Monday, December 19, 2005

Dance of the Black Widow

The stage is bare except for a black chair and a single red rose underneath.
The Black Widow enters the stage, dressed in a black-n-white cat suit, and takes her place in the center.
She commands attention behind the closed velvet curtains – her ebony features worth the price of admission.
Some in the audience have seen her in a variation of the dance she will perform tonight.
She is a natural dancer, like her mother, before she realized who she was.
The conductor taps his baton as the orchestra readies the instruments.
The house lights fade and the curtain glides open revealing the Black Widow seated, knees at a ninety-degree angle, arms outstretched above her head.
The music starts, yet she does not move. She doesn’t move or make any indication that she’s aware of the live music or audience.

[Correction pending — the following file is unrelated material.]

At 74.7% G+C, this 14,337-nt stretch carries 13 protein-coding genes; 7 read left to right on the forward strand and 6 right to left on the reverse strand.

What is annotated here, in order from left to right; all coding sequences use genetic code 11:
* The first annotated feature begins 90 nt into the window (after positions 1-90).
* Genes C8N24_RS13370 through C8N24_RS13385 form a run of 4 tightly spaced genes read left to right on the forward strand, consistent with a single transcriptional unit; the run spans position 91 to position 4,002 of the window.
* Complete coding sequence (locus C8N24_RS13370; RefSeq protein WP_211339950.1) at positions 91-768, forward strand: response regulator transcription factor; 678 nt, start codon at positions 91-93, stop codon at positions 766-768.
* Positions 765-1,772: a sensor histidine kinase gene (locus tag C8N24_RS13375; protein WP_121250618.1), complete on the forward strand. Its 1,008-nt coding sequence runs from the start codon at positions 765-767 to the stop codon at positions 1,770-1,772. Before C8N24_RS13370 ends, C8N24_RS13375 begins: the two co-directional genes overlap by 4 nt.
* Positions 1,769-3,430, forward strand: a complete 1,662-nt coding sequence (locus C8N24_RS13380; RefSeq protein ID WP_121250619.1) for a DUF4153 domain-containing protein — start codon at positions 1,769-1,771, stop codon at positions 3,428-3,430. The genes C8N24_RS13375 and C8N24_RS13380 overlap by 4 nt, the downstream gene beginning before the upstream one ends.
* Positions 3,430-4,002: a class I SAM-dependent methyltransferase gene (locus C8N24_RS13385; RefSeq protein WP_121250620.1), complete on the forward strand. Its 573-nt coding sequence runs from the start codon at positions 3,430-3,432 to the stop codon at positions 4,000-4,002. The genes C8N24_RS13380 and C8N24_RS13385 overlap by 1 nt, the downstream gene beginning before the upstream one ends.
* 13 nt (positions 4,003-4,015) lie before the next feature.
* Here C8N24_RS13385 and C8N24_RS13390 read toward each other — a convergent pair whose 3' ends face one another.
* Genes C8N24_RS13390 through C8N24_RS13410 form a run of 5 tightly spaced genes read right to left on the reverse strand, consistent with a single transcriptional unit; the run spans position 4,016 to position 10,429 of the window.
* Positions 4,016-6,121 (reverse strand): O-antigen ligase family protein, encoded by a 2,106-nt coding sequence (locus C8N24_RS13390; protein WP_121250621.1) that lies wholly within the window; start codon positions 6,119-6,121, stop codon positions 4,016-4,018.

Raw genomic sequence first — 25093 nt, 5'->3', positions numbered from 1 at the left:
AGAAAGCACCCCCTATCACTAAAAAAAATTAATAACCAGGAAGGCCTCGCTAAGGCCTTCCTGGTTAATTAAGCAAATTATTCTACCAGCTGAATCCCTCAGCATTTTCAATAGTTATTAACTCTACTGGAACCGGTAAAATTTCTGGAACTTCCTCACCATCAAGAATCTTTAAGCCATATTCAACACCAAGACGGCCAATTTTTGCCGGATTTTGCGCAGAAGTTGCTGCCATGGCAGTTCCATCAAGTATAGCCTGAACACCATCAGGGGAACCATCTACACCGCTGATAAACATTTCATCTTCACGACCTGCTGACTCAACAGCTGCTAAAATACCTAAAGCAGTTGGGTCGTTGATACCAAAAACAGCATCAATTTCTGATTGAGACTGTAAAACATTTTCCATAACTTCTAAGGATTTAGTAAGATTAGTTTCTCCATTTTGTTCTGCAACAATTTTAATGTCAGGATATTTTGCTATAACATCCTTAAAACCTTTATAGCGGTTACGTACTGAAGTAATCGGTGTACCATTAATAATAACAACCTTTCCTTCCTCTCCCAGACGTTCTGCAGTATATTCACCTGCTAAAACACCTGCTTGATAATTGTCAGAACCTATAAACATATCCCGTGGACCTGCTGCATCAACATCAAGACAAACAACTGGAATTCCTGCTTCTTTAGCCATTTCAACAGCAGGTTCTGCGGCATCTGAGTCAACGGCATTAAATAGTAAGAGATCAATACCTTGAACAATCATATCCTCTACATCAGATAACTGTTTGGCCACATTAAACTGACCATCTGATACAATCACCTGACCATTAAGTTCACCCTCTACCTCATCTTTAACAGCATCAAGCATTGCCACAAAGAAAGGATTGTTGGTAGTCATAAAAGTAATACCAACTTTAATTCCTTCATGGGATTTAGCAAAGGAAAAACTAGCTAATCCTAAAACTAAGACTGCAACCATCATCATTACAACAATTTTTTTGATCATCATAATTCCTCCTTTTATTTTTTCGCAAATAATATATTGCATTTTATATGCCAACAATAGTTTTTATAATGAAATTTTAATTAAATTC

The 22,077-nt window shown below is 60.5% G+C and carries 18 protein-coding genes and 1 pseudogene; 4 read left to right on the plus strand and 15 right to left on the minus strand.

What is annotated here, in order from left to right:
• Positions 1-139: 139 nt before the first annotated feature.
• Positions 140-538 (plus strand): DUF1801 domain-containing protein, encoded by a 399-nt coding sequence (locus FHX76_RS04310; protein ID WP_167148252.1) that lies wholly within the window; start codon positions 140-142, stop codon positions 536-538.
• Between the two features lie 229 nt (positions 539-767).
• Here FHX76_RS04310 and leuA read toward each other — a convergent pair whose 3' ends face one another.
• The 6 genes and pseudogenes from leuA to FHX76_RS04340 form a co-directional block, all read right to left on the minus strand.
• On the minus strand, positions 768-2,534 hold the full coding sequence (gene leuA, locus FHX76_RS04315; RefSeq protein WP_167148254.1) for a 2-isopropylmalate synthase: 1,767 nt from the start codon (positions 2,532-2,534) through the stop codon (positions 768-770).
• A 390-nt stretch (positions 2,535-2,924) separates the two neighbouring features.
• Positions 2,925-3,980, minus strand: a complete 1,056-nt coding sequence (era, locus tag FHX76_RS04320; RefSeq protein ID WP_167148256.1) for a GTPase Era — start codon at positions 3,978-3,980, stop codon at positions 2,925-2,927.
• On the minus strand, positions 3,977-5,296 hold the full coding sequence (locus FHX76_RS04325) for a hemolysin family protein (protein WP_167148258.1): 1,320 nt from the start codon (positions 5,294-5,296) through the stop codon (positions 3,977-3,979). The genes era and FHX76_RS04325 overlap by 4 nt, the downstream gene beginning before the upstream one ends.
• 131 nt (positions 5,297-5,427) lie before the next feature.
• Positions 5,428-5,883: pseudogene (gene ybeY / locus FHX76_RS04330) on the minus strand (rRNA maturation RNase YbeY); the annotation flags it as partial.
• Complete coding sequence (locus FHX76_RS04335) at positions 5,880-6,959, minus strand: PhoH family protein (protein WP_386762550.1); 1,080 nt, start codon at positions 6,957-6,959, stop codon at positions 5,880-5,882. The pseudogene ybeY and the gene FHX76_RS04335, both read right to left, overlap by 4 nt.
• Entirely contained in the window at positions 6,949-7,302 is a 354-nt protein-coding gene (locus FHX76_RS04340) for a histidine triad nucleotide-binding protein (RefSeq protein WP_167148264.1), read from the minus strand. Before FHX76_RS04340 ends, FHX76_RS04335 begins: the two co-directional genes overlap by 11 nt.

The orchestra continues under the direction of the conductor, yet she sits immobile in her chair.
The stage manager flicks a flashlight on and off to try to stir her.
She lowers her arms, reaches down and picks up the rose, and sits upright.
An investor in the front row shifts uncomfortably in his seat next to his wife.
The Black Widow stands, pushes the chair backward with an extended leg, and exits stage right.
The conductor continues to lead the orchestra, unsure of what to do.
The stage manager can’t convince the Black Widow to return to the stage.
The curtains close.
End of her career.

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